Capturing the Devil by Kerri Maniscalco (narrated by Nicola Barber) – 4.5/5

The final book in the Stalking Jack the Ripper series, Capturing the Devil brings everything to a head, from more information coming to light about Jack the Ripper, characters resurfacing from previous books, and more inevitable drama in the Wadsworth and Cresswell relationship. This series is such a delight, from the mysteries to the characters, it is an entertaining read. I really loved how the H.H. Holmes was incorporated into this book and, after just having read The Devil in the White City, I did get satisfaction from recognising the names, places and people involved as they appeared. This would have got five stars if not for the fact that the Wadsworth-Cresswell relationship drama took over the first part of the book so it took a while to get into the murders and mystery. I guess some people enjoy that stuff but for me I could have done without their endless proclamations of love. The mysteries mixed in with their banter and brains are what I enjoy about this series. The final confrontation more than made up for it though, with high tension, drama and Audrey-Rose front and centre. I’m going to miss this series now it’s over. Maybe time for a reread.

Mini-Reviews: Even More August Reads

August is definitely proving to be a strong reading month for me, and these books prove it. Each of the books I talk about below are ones that I learnt something from, be it a piece of history I wasn’t aware of or advice on how to protect our planet. Each are ones I thoroughly enjoyed, something I’m quite surprised about as before this year I wasn’t much of a non-fiction fan. Yet, of the four books below, only one is fiction.

For reference, the way I rate books is as follows:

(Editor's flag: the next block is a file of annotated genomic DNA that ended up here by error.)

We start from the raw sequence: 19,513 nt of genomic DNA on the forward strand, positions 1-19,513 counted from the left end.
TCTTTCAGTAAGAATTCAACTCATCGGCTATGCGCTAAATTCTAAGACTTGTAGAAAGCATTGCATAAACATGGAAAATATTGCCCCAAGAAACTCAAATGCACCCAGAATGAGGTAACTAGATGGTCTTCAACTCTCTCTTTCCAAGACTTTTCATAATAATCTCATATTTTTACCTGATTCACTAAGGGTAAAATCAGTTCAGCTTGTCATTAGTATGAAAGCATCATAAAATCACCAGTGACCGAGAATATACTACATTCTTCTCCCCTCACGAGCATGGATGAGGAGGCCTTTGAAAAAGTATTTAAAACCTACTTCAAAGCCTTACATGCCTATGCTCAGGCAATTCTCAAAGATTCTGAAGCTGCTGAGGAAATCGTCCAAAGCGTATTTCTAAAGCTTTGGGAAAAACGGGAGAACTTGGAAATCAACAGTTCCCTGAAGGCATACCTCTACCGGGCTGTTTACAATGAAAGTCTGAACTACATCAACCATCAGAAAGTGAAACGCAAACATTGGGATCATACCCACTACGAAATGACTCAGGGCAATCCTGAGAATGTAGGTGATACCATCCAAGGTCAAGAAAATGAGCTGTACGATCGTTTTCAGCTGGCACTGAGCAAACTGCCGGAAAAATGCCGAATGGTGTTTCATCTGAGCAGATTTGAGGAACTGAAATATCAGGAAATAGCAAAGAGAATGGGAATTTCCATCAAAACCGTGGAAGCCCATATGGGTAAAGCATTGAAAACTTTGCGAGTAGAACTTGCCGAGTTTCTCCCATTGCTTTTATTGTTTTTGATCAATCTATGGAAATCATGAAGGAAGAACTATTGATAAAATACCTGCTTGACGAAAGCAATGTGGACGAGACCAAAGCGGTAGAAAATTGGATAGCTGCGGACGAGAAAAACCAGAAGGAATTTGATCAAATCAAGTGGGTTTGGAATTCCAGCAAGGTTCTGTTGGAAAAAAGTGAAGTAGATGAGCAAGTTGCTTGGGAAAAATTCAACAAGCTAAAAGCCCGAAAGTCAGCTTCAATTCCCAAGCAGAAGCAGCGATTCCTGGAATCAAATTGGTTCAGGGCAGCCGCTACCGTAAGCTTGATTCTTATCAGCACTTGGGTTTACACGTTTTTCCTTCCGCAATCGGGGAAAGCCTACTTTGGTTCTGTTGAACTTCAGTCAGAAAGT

1-Unable to Finish ; 2-Did not enjoy ; 3-Liked ; 4-Really Liked ; 5-Loved

The Devil in the White City by Erik Larson – 4.5/5

I have had my eye on The Devil in the White City for a while and it did not disappoint. It follows the lives of two men in parallel, who didn’t know each other but whose lives are forever tied to the Chicago World Fair. One a marvel, one a monster. The two men are Burnham, the lead architect of the World Fair, and Holmes, the mind behind the infamous World Fair ‘murder’ hotel. I found this book completely fascinating, even the architect’s tale which I was dubious about going in. The author’s writing style makes the two stories flow and did a great job of capturing the atmosphere of the time, and the tension as things heated up in both parallel tales. I liked how it alternated between the two men’s perspective, as well as some inserts from a couple of other key players at the time. I got a lot out of this book, and not just a good reading experience; it was filled with interesting information all about Chicago, the World Fair, and the people involved (including the creator of the Ferris Wheel!)

War Girls by Tochi Onyebuchi (narrated by Adepero Oduye) – 3.5/5